Weasels ( /ˈwiːzəl/) are mammals forming the genus Mustela of the Mustelidae family. They are small, active predators, long and slender with short legs.
Weasels vary in length from 12 to 45 centimetres (5 to 18 in), and usually have a red or brown upper coat and a white belly; some populations of some species moult to a wholly white coat in winter. They have long slender bodies, which enable them to follow their prey into burrows. Their tails may be from 22 to 33 centimetres (9 to 13 in) long. Weasels have a reputation for cleverness and guile.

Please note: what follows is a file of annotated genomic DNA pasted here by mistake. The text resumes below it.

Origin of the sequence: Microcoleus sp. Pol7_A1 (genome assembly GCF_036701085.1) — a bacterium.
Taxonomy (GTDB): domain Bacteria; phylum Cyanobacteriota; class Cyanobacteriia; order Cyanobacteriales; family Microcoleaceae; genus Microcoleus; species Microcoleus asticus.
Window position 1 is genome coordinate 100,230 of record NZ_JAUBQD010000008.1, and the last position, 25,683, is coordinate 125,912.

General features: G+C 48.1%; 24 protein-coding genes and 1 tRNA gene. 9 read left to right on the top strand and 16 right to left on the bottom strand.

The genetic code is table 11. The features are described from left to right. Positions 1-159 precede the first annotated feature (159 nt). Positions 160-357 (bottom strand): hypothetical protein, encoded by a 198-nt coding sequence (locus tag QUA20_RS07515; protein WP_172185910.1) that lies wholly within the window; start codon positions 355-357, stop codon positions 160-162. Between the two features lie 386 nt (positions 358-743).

Weasels feed on small mammals, and have from time to time been considered vermin since some species took poultry from farms, or rabbits from commercial warrens. Weasels occur all across the world except for Antarctica, Australia, and neighbouring islands.